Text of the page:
Endo whistleblower nabs $33.6M from feds for 'extraordinary' work in FCA suit

Former Endo sales rep Peggy Ryan first filed a whistleblower suit--concerning off-label marketing of its pain patch, Lidoderm--against the drugmaker in 2005. Nine years later, the company settled with the Department of Justice. And now, Ryan is walking away with a hefty chunk of change.

Endo whistleblower Peggy Ryan--Courtesy of James, Hoyer, Newcomer & Smiljanich

Ryan will pocket roughly $33.6 million--24% of the government's $140 million share of the $171.9 million settlement, The Legal Intelligencer reports. Under the False Claims Act (FCA), whistleblowers can receive between 15% and 25% in cases where the government intervenes.

The government would have preferred Ryan's take-home be smaller; lawyers argued she should receive 19% of the federal recovery, according to the Intelligencer. But U.S. District Judge Robert F. Kelly said that her "extraordinary" contributions entitled her to more.

"An examination of the record exhibits that Ryan provided not only the spark for the investigation, but that she nurtured the flame at the darkest times when the possibility of a favorable outcome seemed most remote," Kelly wrote in his memorandum.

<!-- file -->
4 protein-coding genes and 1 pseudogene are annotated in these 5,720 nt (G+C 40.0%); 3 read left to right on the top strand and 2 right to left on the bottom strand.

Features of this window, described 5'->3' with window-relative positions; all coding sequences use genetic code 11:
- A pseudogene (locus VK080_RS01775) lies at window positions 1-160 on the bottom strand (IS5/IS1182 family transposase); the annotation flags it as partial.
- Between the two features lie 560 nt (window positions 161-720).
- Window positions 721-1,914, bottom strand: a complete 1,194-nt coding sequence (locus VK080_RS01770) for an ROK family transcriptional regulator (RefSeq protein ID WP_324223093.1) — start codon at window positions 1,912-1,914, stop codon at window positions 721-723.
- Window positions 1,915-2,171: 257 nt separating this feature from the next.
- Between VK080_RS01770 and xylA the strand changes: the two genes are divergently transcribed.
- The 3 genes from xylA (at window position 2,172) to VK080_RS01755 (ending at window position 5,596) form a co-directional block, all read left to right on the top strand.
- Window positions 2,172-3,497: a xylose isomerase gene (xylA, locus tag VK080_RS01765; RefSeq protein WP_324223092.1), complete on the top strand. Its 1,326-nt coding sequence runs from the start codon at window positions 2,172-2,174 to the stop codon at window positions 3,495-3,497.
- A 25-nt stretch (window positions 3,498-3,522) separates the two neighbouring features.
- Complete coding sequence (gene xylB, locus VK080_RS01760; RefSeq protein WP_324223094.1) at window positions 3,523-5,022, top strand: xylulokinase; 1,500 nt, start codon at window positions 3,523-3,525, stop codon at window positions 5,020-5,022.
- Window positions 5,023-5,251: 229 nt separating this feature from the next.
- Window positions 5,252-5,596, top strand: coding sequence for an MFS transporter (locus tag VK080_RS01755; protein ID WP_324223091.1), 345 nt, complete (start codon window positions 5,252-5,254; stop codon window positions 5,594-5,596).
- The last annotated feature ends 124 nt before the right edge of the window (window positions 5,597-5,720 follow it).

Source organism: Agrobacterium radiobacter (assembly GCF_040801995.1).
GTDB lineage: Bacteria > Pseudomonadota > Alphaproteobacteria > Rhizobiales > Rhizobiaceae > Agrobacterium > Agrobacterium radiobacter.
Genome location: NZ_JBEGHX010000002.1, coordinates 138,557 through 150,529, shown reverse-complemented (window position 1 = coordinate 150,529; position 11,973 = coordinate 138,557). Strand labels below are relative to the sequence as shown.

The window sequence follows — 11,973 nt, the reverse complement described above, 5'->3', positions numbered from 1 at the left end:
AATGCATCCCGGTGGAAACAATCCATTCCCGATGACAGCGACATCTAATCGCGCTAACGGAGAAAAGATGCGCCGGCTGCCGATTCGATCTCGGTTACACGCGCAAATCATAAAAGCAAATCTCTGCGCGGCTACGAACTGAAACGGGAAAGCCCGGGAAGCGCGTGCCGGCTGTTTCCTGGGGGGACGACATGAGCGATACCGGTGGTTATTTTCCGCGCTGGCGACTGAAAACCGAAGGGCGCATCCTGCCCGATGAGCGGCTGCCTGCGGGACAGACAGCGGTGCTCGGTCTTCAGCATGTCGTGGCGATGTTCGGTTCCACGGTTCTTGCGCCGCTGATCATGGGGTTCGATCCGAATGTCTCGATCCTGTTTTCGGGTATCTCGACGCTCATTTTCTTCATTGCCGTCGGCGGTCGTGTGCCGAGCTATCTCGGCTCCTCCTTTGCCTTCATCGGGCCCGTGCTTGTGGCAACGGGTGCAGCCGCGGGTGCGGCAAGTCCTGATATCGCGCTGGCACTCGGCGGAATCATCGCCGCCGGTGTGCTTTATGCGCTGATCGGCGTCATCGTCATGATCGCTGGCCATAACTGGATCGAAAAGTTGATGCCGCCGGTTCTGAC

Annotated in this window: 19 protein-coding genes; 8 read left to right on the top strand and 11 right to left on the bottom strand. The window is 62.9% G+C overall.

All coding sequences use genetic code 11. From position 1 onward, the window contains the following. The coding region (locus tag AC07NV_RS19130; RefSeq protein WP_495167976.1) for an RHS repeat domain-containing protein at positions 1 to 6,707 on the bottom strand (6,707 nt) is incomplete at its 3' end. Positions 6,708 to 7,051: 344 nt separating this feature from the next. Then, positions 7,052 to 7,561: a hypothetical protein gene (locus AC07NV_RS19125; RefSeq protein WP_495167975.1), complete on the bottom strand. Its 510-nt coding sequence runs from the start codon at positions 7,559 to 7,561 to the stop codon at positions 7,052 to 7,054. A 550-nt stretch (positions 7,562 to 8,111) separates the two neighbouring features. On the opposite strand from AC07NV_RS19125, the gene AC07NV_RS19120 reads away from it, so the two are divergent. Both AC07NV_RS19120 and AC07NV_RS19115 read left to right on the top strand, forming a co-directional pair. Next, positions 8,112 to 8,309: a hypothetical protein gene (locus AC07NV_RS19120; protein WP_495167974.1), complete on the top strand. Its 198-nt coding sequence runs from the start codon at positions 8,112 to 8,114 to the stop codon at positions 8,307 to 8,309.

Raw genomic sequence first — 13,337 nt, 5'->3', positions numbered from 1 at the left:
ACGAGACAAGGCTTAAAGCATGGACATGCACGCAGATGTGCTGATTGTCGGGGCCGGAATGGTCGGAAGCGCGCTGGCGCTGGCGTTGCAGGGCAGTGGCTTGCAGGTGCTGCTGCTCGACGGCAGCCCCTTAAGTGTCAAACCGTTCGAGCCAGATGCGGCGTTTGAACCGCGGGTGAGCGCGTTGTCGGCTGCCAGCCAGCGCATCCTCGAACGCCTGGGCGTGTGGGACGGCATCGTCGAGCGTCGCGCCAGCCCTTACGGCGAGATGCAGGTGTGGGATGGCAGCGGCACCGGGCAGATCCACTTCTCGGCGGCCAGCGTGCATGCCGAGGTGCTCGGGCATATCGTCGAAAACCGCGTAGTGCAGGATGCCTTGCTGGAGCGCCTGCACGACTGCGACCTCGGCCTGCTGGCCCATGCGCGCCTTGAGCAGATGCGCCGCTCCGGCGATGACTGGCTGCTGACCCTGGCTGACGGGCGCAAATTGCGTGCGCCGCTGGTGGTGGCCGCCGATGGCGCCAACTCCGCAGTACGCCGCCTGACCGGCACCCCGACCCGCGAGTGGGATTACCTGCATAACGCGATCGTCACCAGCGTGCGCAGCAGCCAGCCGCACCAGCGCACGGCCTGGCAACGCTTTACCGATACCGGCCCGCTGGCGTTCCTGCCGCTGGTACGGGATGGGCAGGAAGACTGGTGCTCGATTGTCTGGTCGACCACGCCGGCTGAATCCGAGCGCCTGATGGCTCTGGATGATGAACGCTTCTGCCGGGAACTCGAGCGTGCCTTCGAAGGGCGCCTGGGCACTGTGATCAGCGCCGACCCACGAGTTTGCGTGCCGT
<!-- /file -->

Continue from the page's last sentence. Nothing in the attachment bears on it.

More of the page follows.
Ryan filed the suit--which accused Endo ($ENDP) of pushing Lidoderm, a treatment for shingles pain, for other pain problems--about three years into her employment with the drugmaker. As she told FiercePharma last year, from the onset of her training, her Endo superiors urged her to open the door to off-label dialogues with physicians, distributing off-label studies and conferring messages like, "put the patch where the pain is."

To help catch the company in the act, Ryan spent the last 5 years of her 9-year journey under the instruction of the FBI, wearing a wire to record several days' worth of meetings and conversations. Later, she cooperated with government branches including the Department of Health and Human Services, whose inspector general she helped draft a subpoena.

"Throughout the nine-year period from her first qui tam complaint in 2005 to the settlement in 2014, Ryan continually provided access behind the corporate walls of Endo. Ryan's insider status, conferred by her employment with Endo, enabled the government investigatory team to recover evidence which would have otherwise been unobtainable," Kelly wrote.

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